Kyle Woodruff, a member of The Church of Jesus Christ of Latter-day Saints (often referred to as “the Mormon Church”), is a 39-year-old father, a returned missionary, and a music teacher. He has learned to play the organ and more than a dozen other musical instruments, from the piano to the ukulele.
Albeit, Kyle has never actually seen a musical instrument. He was born three months premature and lost his sight shortly after birth. He told the Church News, “The optic nerve and retina were completely detached — I see nothing.” His life is defined by vision, an eternal vision, and ability. From his youth, he has been sustained by his Latter-day Saint faith and a family that has always encouraged him to live his life to the fullest.
Kyle told the Church News, “My mother should be nominated for sainthood because she never held me back — except, of course, for driving. She was the one that told me: ‘Go to school and learn everything you can.’ ”
He resides in Saratoga Springs, Utah, with his wife, Chelsea, and their two children — EmmaLeigh, 12, and Grant Taylor, 10. When the Church News caught up with him, he and his family, like so many others, were socially isolating themselves due to the COVID-19 pandemic, forcing them to work and study from home. He maintains a positive attitude about the situation, realizing “There are three ways to handle life: You can mope, you can cope or you can thrive.” He adds that music literally offers him “the instruments” he has needed to thrive.
Kyle has been playing the piano since he was three and the organ since he was eight. At about the age of 14, he stopped counting the many different instruments that he can play. As a toddler, he recalls, “I would reach my hands as high as I could over my head and play the keys.” His parents, Donald Woodruff and Claudia Prout, soon realized that their son possessed “perfect pitch.”
He explained, “If you turn on anything that has a pitch — the radio, the microwave, a vacuum — I’m able to duplicate that on the piano. When I was three-years-old, someone rang the doorbell and I ran over to the piano and hit ‘ding dong.’ ”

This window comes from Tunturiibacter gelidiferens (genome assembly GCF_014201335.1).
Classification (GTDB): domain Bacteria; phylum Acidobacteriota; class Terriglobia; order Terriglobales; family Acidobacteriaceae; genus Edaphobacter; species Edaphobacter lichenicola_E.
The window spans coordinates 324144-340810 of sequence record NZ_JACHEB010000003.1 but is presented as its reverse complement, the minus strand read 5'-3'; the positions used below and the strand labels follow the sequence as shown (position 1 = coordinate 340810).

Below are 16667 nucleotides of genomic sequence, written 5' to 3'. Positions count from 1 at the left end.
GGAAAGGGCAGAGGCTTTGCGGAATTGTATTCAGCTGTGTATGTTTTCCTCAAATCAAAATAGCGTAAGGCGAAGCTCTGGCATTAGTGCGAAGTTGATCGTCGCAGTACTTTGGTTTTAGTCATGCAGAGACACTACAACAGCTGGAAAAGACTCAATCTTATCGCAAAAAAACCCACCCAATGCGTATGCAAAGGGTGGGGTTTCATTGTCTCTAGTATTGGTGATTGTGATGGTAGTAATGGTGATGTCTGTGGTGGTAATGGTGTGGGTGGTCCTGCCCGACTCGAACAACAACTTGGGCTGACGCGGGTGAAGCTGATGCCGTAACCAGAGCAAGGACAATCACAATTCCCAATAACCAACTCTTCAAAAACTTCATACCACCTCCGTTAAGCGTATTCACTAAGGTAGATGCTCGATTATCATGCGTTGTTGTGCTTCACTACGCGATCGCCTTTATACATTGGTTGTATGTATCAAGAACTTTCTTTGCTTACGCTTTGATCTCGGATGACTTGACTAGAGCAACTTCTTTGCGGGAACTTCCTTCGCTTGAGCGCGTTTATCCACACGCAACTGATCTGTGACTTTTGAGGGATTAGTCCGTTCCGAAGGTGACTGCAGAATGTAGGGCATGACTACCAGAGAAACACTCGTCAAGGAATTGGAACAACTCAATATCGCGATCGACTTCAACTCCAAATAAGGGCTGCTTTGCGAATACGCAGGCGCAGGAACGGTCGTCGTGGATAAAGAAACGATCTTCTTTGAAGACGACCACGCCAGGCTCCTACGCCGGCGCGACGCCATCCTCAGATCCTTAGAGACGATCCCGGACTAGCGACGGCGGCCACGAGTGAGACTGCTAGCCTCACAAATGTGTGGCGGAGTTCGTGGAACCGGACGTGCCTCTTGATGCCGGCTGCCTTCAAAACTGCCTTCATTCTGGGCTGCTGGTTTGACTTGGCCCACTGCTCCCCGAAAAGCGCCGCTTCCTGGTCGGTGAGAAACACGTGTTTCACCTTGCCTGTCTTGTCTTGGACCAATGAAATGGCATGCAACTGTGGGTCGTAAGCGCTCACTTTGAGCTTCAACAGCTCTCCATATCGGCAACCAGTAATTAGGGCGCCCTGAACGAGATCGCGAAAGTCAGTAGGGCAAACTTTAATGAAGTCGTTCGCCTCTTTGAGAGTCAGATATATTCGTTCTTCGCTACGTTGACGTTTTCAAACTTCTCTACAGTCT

The young musician was drawn to anything that could generate a musical note and was soon taking piano lessons and learning to read music in braille from an instructor who was blind. That was followed by more technical piano training.
Kyle says that his music aptitude and his love for the gospel have long been harmonious elements of his life, and he can’t fathom one without the other. He said, “Doctrine and Covenants section 25, verse 12, says, ‘The song of the righteous is a prayer unto me.” He continued, “I believe that that ‘song of the righteous’ can be found in the piano, the organ or in the human voice. And fortunately, I’ve been able to use my musical gifts to give back and bless others at Church and in other areas.”
Kyle attended public schools and graduated from Cyprus High School in Magna, Utah. He later continued his music education at the University of Utah. He took a break from his studies and fulfilled a service mission, playing the piano and the organ at various locales at Church headquarters — including the Tabernacle and the Joseph Smith Memorial Building.
Elder Woodruff met Chelsea Allart, the young woman who would later become his wife while playing the organ in the baptistry of the Salt Lake Temple. She and her brother, Jonathan, were at the temple performing baptisms and afterward inquired about the young missionary’s organ playing. He said, “Chelsea and I talked for about three hours with her brother between us so we could observe the arm’s-length rule.” They were reacquainted three years later when both were singing in an institute choir at the University of Utah. They soon started dating and were later married.
Chelsea recalls, “When we were dating, a lot of people strongly discouraged us [from] being together because I was in a wheelchair and he was blind. They could not see how it could possibly work. But from the beginning, I’ve been his eyes and he has been my physical support.” Now a clan of four, with two children who love to sing, the Woodruffs are, expectedly, a musical family.
During the ongoing COVID-19 pandemic, Kyle is using Zoom and other social media platforms to continue teaching his music students at Ascent Academy in Lehi, Utah. He attributes the challenges that he has faced since birth for affording him a timely, eternal perspective on managing the events of the day. He said, “I see challenges as a bump in the road — not as a wall or a mountain that will never be overcome. I see challenges as stepping stones to the future.”